My Neighbor Seki Volumes 5-6
It’s interesting to see how Takuma Morishige’s My Neighbor Seki, based on a classically simple premise, has changed over its run. Previously, Rumi used to observe the crazy things Seki did during class, narrating to the reader in a way that added stories and context to his activities. Seki operated in his own, individual world. That was entertaining enough.
But as the stories have continued, Rumi and Seki began interacting, and the stories occasionally wander away from their two desks. There’s now an annoying classmate, Uzawa, who plows through Seki’s setups like a bull in a china shop. And friendly Goto, who thinks Seki and Rumi are a secret couple. Or Rumi might even ask Seki for a favor, directly interacting with his props.
When the class goes on a field trip in volume 5, Rumi is determined to get pictures of the robot family, who tag along, but Seki is seemingly purposefully and obstinately preventing her. That’s the most direct interaction between the two yet.
We even meet Seki’s mother, who’s well aware of his distractions, during parent day at school. She and Rumi accidentally team up in a story that comically features the two of them in a weapon-toting action pose and a passing of the torch. Of course, Rumi still gets to the be the one everyone thinks is wasting time. She doesn’t have Seki’s ability to not have his activities noticed by anyone else.
The stories still have, at their core, a wonderful appreciation of imagination and creativity. Seki’s choices on where to spend his time might include distressing a pair of jeans — and then trying them on! — during class. Or creating a garden around his desk, or a subway inside it. Or, most amazingly, using scientific principles to generate water just so he can tame an unruly lock of hair.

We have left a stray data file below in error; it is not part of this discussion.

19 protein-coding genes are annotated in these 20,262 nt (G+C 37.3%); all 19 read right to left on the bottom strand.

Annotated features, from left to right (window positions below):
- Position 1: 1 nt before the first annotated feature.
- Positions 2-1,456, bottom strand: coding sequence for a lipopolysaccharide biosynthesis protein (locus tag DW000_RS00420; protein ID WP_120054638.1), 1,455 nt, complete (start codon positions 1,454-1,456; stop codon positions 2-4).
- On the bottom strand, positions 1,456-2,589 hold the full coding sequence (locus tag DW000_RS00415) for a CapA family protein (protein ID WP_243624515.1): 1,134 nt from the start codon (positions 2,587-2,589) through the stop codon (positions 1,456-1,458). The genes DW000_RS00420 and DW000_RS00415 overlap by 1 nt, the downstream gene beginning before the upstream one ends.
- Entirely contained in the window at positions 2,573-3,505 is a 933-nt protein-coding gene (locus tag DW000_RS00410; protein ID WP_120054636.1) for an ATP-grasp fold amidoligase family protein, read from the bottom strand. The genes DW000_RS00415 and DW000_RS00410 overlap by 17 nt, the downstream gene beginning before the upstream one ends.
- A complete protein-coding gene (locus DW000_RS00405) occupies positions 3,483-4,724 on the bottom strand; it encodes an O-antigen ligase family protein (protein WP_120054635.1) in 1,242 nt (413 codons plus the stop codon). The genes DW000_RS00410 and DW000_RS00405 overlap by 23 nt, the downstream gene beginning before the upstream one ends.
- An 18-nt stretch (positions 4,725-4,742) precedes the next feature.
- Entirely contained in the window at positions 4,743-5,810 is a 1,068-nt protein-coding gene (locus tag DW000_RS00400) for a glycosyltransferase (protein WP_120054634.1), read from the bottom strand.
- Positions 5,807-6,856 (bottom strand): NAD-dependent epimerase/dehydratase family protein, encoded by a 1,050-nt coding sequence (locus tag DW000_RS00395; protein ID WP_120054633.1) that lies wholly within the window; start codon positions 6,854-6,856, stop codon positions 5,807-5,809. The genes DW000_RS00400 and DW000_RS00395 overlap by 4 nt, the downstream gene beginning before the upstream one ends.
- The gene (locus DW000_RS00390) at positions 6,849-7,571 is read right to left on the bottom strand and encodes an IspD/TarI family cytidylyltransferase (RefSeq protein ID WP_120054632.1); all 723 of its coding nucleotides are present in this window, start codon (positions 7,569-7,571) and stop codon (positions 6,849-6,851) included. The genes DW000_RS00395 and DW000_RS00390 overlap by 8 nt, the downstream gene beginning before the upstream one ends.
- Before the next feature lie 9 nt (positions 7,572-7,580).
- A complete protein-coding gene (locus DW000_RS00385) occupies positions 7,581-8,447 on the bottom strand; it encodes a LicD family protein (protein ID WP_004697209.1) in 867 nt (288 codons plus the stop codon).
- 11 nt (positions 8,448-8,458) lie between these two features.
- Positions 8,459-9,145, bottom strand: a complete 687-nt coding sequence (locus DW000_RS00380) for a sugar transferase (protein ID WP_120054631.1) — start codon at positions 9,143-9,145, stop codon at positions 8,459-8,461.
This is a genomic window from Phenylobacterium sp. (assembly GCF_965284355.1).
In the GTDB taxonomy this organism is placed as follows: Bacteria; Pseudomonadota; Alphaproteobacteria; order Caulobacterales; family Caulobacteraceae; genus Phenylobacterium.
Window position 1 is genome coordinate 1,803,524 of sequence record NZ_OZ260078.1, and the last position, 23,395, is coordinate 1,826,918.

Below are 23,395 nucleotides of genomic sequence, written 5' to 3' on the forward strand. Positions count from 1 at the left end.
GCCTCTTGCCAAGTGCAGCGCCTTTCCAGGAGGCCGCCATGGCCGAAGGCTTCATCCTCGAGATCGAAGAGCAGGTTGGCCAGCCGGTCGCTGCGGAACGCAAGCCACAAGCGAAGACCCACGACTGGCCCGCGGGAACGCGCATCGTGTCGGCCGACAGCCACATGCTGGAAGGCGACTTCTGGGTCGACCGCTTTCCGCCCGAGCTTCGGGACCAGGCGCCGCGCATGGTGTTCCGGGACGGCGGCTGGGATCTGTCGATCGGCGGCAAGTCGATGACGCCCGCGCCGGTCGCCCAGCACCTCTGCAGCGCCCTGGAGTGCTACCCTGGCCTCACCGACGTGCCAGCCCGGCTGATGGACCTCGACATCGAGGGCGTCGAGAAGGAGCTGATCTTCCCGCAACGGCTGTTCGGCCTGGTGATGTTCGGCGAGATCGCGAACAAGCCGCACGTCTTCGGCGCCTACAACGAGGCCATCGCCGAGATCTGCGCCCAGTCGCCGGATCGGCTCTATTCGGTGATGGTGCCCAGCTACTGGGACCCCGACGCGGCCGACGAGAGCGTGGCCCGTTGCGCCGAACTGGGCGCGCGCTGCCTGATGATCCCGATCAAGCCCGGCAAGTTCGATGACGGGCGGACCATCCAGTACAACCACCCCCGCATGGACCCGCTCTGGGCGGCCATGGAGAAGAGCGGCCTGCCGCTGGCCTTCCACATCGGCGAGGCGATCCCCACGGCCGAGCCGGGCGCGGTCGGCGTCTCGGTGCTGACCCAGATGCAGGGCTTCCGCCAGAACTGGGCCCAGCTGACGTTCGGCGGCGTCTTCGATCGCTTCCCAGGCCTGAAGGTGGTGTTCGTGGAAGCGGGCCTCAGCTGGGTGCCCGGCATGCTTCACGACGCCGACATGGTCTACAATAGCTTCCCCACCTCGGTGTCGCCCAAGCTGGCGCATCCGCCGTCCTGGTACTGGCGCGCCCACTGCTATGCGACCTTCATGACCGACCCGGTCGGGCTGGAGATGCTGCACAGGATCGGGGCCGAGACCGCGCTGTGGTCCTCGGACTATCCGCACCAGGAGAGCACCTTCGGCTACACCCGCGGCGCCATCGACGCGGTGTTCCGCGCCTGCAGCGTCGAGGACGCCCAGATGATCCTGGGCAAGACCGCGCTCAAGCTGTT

I did feel bad for Rumi this time around — she keeps getting pushed into the role of little mother, trying to keep Seki on track when it’s really of no matter to her. It’s an unfortunate stereotype that girls are the ones who have to keep boys in line, that they’re the ones maintaining order while it’s ok for boys to act up, and I wish she got more chance to explore what she wants to do, instead of just being the rule-keeper.
That’s explicitly considered in the first story in volume 6. Seki’s in a vacation mood, putting on flip-flops and sunglasses, and Rumi’s tempted to finally have his lack of attention found out by the teacher. But she argues with herself over it, whether it’s bullying to tattle. Another tale has her attempts to call attention to Seki resulting in her own ruined homework.
Even in Seki’s absence, Rumi finds herself distracted by his textbook, which he’s edited in an unusual way, creating new stories among the historical figures. That chapter, in particular, is a clever exploration of how easily art can tell a story, as Rumi pieces together an epic from just a few images and symbols. (An editorial note in the back explains that the idea came from one of the anime voice actors telling stories about her childhood.)
Seki’s other activities this time around including creating a health spa at his desk; turning his desk into a foosball table; and taking an ant farm to cooking class. A favorite involved learning table manners, as it’s full of unusual cases where most first assumptions are incorrect. This one’s educational as well as funny.
One bizarre tale has Rumi imagining Seki as a corrupt surgeon, as they battle over fixing up stuffed animals. Another features a visit from Seki’s sister Jun, so of course, Rumi winds up taking care of her. I have no idea how Morishige manages to come up with all these wacky encounters, but they continue to astound and entertain.
So “Calvin and Suzie” rather than “Calvin and Hobbes”?